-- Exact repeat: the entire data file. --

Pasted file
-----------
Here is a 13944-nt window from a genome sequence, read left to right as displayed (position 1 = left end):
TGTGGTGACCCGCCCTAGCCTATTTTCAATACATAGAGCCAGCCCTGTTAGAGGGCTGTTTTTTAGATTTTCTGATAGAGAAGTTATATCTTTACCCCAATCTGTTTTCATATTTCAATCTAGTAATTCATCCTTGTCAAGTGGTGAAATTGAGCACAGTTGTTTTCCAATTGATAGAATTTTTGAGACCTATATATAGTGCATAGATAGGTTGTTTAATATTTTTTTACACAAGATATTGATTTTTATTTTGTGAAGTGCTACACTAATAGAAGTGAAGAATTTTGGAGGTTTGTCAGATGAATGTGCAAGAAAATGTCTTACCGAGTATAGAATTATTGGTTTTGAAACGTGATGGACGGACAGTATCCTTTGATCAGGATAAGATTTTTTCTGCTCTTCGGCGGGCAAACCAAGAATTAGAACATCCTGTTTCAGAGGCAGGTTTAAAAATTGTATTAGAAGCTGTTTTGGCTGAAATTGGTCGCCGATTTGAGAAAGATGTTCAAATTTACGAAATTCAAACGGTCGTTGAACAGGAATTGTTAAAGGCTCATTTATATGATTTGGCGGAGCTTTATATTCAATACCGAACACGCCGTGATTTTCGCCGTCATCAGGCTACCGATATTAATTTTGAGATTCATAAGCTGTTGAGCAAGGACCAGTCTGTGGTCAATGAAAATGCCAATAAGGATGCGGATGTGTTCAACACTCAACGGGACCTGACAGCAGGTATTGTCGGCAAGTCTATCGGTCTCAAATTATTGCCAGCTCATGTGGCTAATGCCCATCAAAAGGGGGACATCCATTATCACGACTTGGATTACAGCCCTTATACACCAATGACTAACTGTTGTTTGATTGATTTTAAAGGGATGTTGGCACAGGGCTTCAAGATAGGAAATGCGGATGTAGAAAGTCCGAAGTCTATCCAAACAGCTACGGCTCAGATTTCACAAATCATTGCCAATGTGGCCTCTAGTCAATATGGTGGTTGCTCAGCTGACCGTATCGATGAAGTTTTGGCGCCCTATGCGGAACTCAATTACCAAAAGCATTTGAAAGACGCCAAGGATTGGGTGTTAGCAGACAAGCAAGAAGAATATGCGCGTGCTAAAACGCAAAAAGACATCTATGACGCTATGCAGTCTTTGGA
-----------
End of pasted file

Here is a 13944-nt window from a genome sequence, read left to right as displayed (position 1 = left end):
TGTGGTGACCCGCCCTAGCCTATTTTCAATACATAGAGCCAGCCCTGTTAGAGGGCTGTTTTTTAGATTTTCTGATAGAGAAGTTATATCTTTACCCCAATCTGTTTTCATATTTCAATCTAGTAATTCATCCTTGTCAAGTGGTGAAATTGAGCACAGTTGTTTTCCAATTGATAGAATTTTTGAGACCTATATATAGTGCATAGATAGGTTGTTTAATATTTTTTTACACAAGATATTGATTTTTATTTTGTGAAGTGCTACACTAATAGAAGTGAAGAATTTTGGAGGTTTGTCAGATGAATGTGCAAGAAAATGTCTTACCGAGTATAGAATTATTGGTTTTGAAACGTGATGGACGGACAGTATCCTTTGATCAGGATAAGATTTTTTCTGCTCTTCGGCGGGCAAACCAAGAATTAGAACATCCTGTTTCAGAGGCAGGTTTAAAAATTGTATTAGAAGCTGTTTTGGCTGAAATTGGTCGCCGATTTGAGAAAGATGTTCAAATTTACGAAATTCAAACGGTCGTTGAACAGGAATTGTTAAAGGCTCATTTATATGATTTGGCGGAGCTTTATATTCAATACCGAACACGCCGTGATTTTCGCCGTCATCAGGCTACCGATATTAATTTTGAGATTCATAAGCTGTTGAGCAAGGACCAGTCTGTGGTCAATGAAAATGCCAATAAGGATGCGGATGTGTTCAACACTCAACGGGACCTGACAGCAGGTATTGTCGGCAAGTCTATCGGTCTCAAATTATTGCCAGCTCATGTGGCTAATGCCCATCAAAAGGGGGACATCCATTATCACGACTTGGATTACAGCCCTTATACACCAATGACTAACTGTTGTTTGATTGATTTTAAAGGGATGTTGGCACAGGGCTTCAAGATAGGAAATGCGGATGTAGAAAGTCCGAAGTCTATCCAAACAGCTACGGCTCAGATTTCACAAATCATTGCCAATGTGGCCTCTAGTCAATATGGTGGTTGCTCAGCTGACCGTATCGATGAAGTTTTGGCGCCCTATGCGGAACTCAATTACCAAAAGCATTTGAAAGACGCCAAGGATTGGGTGTTAGCAGACAAGCAAGAAGAATATGCGCGTGCTAAAACGCAAAAAGACATCTATGACGCTATGCAGTCTTTGGA